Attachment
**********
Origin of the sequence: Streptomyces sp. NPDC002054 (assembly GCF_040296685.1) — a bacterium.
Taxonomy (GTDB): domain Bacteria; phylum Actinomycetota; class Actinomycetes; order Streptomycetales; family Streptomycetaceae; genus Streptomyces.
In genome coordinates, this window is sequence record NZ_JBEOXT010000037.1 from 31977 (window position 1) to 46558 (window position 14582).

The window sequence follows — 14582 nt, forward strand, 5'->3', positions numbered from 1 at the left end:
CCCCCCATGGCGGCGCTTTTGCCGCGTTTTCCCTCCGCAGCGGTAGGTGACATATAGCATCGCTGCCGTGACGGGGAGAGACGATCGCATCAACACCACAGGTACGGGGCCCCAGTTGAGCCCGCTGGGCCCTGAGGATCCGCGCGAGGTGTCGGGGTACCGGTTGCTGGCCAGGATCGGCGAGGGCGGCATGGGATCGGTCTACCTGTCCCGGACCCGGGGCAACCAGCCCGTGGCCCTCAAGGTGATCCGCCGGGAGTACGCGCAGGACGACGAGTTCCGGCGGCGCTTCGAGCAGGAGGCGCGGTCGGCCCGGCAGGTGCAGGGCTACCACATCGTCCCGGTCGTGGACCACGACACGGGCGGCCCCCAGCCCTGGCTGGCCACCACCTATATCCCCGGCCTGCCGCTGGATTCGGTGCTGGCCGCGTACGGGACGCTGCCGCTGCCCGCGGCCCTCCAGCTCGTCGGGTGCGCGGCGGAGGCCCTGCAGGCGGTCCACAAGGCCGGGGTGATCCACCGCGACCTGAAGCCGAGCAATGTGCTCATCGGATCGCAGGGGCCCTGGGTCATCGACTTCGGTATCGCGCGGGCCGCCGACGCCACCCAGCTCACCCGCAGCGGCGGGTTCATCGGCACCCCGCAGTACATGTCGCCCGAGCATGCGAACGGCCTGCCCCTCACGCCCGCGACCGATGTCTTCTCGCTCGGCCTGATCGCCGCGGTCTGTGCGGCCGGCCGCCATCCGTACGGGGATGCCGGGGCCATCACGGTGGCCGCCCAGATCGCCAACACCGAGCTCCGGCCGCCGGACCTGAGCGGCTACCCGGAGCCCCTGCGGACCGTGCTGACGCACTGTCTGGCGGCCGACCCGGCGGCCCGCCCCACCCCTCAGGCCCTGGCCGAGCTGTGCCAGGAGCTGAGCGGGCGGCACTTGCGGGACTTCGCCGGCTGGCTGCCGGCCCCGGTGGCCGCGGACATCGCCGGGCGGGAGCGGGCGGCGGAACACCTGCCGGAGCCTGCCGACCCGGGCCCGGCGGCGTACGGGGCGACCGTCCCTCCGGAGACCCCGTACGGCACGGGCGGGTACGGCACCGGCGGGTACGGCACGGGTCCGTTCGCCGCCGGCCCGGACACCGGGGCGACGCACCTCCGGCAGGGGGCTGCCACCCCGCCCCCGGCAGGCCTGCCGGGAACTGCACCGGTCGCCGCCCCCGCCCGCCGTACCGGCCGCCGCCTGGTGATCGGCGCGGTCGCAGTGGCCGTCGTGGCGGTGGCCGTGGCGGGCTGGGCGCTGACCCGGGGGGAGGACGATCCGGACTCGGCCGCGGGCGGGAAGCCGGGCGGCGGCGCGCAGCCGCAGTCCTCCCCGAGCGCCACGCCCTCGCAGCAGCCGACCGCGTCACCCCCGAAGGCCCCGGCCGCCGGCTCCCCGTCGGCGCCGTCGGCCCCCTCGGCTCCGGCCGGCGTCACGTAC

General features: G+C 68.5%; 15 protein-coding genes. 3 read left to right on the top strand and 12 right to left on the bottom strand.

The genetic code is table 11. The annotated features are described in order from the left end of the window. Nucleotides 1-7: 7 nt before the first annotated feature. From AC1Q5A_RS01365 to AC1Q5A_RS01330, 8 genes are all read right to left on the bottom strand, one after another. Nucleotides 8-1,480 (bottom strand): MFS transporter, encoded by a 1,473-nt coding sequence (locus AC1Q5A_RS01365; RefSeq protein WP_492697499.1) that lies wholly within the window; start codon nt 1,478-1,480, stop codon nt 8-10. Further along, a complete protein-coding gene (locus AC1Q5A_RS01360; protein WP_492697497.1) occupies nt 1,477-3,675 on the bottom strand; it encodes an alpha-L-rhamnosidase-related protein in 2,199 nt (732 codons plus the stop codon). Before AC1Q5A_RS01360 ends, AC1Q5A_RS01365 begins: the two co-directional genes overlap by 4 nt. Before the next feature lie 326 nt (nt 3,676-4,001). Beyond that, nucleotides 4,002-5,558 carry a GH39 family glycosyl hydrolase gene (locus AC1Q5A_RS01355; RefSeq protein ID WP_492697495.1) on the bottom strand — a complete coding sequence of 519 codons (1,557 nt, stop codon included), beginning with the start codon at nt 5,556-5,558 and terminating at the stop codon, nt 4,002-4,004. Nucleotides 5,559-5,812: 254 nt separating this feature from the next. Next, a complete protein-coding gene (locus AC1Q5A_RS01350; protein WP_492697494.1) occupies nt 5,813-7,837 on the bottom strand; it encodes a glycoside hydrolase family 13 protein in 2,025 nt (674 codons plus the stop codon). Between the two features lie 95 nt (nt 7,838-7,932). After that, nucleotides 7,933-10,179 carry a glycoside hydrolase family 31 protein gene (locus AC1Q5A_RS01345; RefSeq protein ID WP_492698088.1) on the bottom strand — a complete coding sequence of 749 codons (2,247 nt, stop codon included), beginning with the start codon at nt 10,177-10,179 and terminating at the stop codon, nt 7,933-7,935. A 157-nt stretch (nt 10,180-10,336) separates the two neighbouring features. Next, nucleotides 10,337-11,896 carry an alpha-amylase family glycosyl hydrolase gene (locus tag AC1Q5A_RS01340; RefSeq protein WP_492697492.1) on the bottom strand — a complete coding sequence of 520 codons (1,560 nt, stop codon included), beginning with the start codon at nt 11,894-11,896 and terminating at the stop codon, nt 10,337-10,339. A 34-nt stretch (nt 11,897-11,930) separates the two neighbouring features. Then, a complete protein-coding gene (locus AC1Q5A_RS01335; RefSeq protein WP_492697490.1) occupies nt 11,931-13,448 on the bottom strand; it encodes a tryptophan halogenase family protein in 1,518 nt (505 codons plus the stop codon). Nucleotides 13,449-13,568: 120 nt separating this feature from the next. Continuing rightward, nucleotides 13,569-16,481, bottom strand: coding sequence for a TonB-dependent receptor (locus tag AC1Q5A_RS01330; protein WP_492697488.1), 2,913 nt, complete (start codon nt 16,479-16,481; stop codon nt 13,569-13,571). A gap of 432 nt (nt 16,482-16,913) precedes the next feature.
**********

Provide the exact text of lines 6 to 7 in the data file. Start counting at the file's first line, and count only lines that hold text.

General features: G+C 68.5%; 15 protein-coding genes. 3 read left to right on the top strand and 12 right to left on the bottom strand.

The genetic code is table 11. The annotated features are described in order from the left end of the window. Nucleotides 1-7: 7 nt before the first annotated feature. From AC1Q5A_RS01365 to AC1Q5A_RS01330, 8 genes are all read right to left on the bottom strand, one after another. Nucleotides 8-1,480 (bottom strand): MFS transporter, encoded by a 1,473-nt coding sequence (locus AC1Q5A_RS01365; RefSeq protein WP_492697499.1) that lies wholly within the window; start codon nt 1,478-1,480, stop codon nt 8-10. Further along, a complete protein-coding gene (locus AC1Q5A_RS01360; protein WP_492697497.1) occupies nt 1,477-3,675 on the bottom strand; it encodes an alpha-L-rhamnosidase-related protein in 2,199 nt (732 codons plus the stop codon). Before AC1Q5A_RS01360 ends, AC1Q5A_RS01365 begins: the two co-directional genes overlap by 4 nt. Before the next feature lie 326 nt (nt 3,676-4,001). Beyond that, nucleotides 4,002-5,558 carry a GH39 family glycosyl hydrolase gene (locus AC1Q5A_RS01355; RefSeq protein ID WP_492697495.1) on the bottom strand — a complete coding sequence of 519 codons (1,557 nt, stop codon included), beginning with the start codon at nt 5,556-5,558 and terminating at the stop codon, nt 4,002-4,004. Nucleotides 5,559-5,812: 254 nt separating this feature from the next. Next, a complete protein-coding gene (locus AC1Q5A_RS01350; protein WP_492697494.1) occupies nt 5,813-7,837 on the bottom strand; it encodes a glycoside hydrolase family 13 protein in 2,025 nt (674 codons plus the stop codon). Between the two features lie 95 nt (nt 7,838-7,932). After that, nucleotides 7,933-10,179 carry a glycoside hydrolase family 31 protein gene (locus AC1Q5A_RS01345; RefSeq protein ID WP_492698088.1) on the bottom strand — a complete coding sequence of 749 codons (2,247 nt, stop codon included), beginning with the start codon at nt 10,177-10,179 and terminating at the stop codon, nt 7,933-7,935. A 157-nt stretch (nt 10,180-10,336) separates the two neighbouring features. Next, nucleotides 10,337-11,896 carry an alpha-amylase family glycosyl hydrolase gene (locus tag AC1Q5A_RS01340; RefSeq protein WP_492697492.1) on the bottom strand — a complete coding sequence of 520 codons (1,560 nt, stop codon included), beginning with the start codon at nt 11,894-11,896 and terminating at the stop codon, nt 10,337-10,339. A 34-nt stretch (nt 11,897-11,930) separates the two neighbouring features. Then, a complete protein-coding gene (locus AC1Q5A_RS01335; RefSeq protein WP_492697490.1) occupies nt 11,931-13,448 on the bottom strand; it encodes a tryptophan halogenase family protein in 1,518 nt (505 codons plus the stop codon). Nucleotides 13,449-13,568: 120 nt separating this feature from the next. Continuing rightward, nucleotides 13,569-16,481, bottom strand: coding sequence for a TonB-dependent receptor (locus tag AC1Q5A_RS01330; protein WP_492697488.1), 2,913 nt, complete (start codon nt 16,479-16,481; stop codon nt 13,569-13,571). A gap of 432 nt (nt 16,482-16,913) precedes the next feature.